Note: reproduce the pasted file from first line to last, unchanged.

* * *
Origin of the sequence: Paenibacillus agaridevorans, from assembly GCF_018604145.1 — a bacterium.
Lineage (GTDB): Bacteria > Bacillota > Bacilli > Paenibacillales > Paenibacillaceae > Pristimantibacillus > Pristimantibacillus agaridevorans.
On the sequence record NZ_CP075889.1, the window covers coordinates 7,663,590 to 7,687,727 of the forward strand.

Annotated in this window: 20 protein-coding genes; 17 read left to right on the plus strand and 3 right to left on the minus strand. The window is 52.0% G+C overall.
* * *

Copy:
Origin of the sequence: Paenibacillus agaridevorans, from assembly GCF_018604145.1 — a bacterium.
Lineage (GTDB): Bacteria > Bacillota > Bacilli > Paenibacillales > Paenibacillaceae > Pristimantibacillus > Pristimantibacillus agaridevorans.
On the sequence record NZ_CP075889.1, the window covers coordinates 7,663,590 to 7,687,727 of the forward strand.

Annotated in this window: 20 protein-coding genes; 17 read left to right on the plus strand and 3 right to left on the minus strand. The window is 52.0% G+C overall.